Here’s my second look at the question of what makes a great leader.
Previously, I focused on a leader’s personal qualities. I argued in favour of character, and subsequently I realised that some of the qualities I listed set the bar quite high. Some readers’ comments suggested that good leaders might also be flawed personalities, and I accept that. This isn’t about perfection – an aiming point about which I harbour grave suspicions – but rather about being better than the, well, not very good.
That blog post was about leading people. I want here to turn to the question of leading issues. Taking a project, a policy, an idea, and turning it into a reality.
To achieve that, my contention is that the great leader has to be a time traveller. No, not literally – I haven’t suddenly gone all HG Wells, or maybe even Charles Dickens. Rather, I’m talking about a frame of mind that enables the leader both to develop a deep understanding of the past, and what we can learn from it, as well as being able to project their thinking into the future, and into what an idea feels like once it’s been realised.
Let’s just think about the past for a moment.
The effective leader has probably accumulated a certain amount of experience which gives them an intuitive feeling for what worked, and what didn’t work, over time. Of course, there might be exceptions: Alexander the Great, for example, had conquered a significant proportion of the known world, and left a lasting legacy, by the time of his death at the age of 33. But there are few Alexanders in history, and (understatement) it’s a problematic example to translate wholesale into the modern corporate or political setting.
Routinely, careers are probably best thought of as means of accumulating and learning from experience, and consequently doing better (much better this than imagining them as a kind of race in which one career triumphs over others). The effective leader doesn’t just rely on their own career experience, however, but constantly learns from that of others. Their time travel into the past goes beyond a dry reading of events and on into the richness of the multiplicity of factors which make things happen, or which prevent them from happening. This learning then becomes the foundation for future action.
The time travelling leader, though, is careful not to let experience act as a drag anchor. Just because something was done in a certain way before doesn’t mean it has to be done that way in the future. It’s important to know your history, but not to live in it.
This is where the other kind of time travel is essential – the leap into the future. The good leader is able to visualise where an idea is heading, often some years (in some cases, maybe decades) out. And they don’t just project their thinking into the future. In their mind’s eye, they can almost touch it, see it in 3-D, be there.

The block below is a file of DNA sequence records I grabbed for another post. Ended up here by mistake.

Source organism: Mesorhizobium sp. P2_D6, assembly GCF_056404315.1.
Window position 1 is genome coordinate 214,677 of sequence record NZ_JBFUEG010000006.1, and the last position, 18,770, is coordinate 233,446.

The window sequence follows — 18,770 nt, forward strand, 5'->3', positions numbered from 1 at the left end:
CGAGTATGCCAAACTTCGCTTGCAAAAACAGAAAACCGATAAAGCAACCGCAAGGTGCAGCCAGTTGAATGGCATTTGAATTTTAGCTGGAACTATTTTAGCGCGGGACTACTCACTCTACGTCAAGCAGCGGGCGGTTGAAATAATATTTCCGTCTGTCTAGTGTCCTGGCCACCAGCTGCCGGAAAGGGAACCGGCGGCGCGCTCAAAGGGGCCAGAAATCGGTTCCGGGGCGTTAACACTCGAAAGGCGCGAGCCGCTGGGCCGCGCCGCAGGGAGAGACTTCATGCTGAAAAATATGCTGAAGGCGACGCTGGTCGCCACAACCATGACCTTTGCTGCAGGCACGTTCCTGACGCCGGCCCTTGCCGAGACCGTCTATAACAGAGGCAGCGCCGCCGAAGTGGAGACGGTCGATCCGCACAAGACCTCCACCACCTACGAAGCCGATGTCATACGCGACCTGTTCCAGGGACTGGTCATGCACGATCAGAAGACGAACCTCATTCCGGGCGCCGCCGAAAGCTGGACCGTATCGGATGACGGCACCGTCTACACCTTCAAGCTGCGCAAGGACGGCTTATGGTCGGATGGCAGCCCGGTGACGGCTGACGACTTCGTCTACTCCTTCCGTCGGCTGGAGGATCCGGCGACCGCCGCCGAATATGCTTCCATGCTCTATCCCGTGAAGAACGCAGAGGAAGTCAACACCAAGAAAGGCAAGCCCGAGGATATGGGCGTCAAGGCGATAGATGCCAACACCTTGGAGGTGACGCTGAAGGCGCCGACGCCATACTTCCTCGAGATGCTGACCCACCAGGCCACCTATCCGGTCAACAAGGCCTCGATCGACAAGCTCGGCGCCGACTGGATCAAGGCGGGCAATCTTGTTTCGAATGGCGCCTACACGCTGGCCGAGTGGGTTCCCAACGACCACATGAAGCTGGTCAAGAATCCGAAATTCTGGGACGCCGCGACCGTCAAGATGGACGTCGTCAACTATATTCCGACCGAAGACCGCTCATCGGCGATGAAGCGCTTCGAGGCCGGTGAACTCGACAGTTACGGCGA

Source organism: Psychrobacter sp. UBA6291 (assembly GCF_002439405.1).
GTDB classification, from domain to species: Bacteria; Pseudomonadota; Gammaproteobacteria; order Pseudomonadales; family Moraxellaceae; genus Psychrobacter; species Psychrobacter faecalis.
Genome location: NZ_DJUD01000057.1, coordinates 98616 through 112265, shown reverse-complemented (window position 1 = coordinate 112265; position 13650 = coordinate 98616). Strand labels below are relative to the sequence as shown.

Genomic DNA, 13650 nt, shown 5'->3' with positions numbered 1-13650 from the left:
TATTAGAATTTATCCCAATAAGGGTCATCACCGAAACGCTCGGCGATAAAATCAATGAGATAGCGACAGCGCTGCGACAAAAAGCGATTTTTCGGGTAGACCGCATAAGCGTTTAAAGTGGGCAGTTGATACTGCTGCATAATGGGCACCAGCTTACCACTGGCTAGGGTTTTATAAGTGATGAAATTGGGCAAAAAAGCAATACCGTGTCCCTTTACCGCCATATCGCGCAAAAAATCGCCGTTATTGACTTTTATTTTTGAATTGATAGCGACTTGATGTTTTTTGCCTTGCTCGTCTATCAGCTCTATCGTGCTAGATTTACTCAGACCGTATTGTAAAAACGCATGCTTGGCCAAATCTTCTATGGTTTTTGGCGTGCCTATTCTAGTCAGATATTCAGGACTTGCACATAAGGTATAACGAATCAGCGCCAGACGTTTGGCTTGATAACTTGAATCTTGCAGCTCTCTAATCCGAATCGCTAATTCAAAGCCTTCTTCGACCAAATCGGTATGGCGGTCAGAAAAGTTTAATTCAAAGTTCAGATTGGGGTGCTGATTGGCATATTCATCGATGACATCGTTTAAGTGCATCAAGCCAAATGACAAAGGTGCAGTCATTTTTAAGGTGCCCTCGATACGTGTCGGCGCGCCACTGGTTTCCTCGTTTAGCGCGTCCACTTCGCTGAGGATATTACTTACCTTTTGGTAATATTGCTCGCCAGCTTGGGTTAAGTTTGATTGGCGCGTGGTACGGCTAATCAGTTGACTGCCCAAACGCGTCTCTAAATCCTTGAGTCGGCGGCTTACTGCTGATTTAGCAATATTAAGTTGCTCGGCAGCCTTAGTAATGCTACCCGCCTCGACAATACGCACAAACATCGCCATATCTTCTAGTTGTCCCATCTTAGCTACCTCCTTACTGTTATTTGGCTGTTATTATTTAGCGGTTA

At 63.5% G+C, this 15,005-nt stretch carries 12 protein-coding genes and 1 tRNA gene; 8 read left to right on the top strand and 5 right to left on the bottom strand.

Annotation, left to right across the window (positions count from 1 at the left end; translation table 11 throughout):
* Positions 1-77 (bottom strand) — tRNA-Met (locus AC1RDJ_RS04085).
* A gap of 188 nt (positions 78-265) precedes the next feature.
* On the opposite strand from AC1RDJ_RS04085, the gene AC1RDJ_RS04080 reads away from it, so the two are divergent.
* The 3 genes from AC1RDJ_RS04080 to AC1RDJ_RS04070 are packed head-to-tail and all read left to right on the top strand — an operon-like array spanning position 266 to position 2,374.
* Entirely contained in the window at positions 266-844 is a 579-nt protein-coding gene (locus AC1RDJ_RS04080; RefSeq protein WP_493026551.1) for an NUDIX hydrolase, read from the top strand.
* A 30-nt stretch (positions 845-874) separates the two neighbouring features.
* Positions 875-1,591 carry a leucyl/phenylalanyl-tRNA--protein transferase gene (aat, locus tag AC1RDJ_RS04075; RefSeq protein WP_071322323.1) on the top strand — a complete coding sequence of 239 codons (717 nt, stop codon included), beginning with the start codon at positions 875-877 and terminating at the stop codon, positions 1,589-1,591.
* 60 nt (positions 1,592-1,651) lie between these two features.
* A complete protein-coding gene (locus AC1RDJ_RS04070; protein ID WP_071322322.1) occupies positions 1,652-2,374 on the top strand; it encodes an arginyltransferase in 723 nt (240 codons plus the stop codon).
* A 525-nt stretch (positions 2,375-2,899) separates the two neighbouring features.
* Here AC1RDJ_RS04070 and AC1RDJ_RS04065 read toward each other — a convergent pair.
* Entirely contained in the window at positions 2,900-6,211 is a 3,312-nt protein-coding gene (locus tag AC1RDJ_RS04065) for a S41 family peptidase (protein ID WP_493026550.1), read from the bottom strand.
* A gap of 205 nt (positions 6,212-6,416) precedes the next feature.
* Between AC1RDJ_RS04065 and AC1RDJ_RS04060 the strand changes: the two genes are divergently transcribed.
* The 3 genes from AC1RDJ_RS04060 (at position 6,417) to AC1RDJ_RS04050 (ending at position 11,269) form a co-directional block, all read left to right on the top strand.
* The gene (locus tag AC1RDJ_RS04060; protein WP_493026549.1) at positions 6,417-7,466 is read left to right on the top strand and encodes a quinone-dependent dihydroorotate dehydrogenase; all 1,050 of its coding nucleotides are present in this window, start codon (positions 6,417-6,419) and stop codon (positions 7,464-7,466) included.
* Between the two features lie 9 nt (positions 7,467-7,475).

All of that is necessary, but not sufficient. Anyone can have a big idea, but it’s in the nature of human affairs that achieving it will be complex and challenging. There are any number of reasons why not to do something, and plenty of people ready to block progress. The good leader, then, has to go beyond the vision, and have a strategy – and ideally a detailed plan – with which to deliver it.
It doesn’t mean they have to be the strategy-maker or the planner themselves, but it does mean they need access to people with the skills to flesh out the path to achieving the idea – people who can do so realistically, with a comprehensive understanding of the resource factors and the critical paths that need to be traversed. A leader presenting a vision without a fully worked through way of getting there is relying on luck, and that is almost never enough.
There’s a feedback loop into the other kind of leadership here – leadership of people. The leader’s effective use of experience is the foundation for the trust their people have in them. The leader’s vision into the future is a primary means of motivating them. It’s the narrative into which they buy.
That narrative needs therefore to be developed with a sense of responsibility – towards those who are going to follow, and towards those who are going to be affected – and it needs to be communicated with clarity and honesty. Against those benchmarks, I leave you to judge where ‘I have nothing to offer but blood, toil, tears and sweat’ stands in comparison with the promise of an ‘oven ready deal’.
The time travelling leader knows the past, acts in the present and projects into the future. They do so to make the future. They shape and mould it, and enlist others to help them do so. Ideally, they do so with positive or benign intent, and the future they create reflects that.
In contrast, the malign or incompetent time-travelling leader can lead to a sub-optimal future. It’s no exaggeration to say that the very fabric of history is the inter-weaving of malign/incompetent and benign/competent leadership visions.
The leaders who take us on their path don’t just emerge. We make them. We facilitate their path to the top, sometimes by helping to prepare them for what is to come, sometimes just through forbearance of their leadership ambition. The future they have in mind, then, is one that we’ve already helped create.
That’s why, as we step into the time machine the leader confidently helms, we should always take a second look at the ticket, and ask ourselves whether that’s where we really want to go.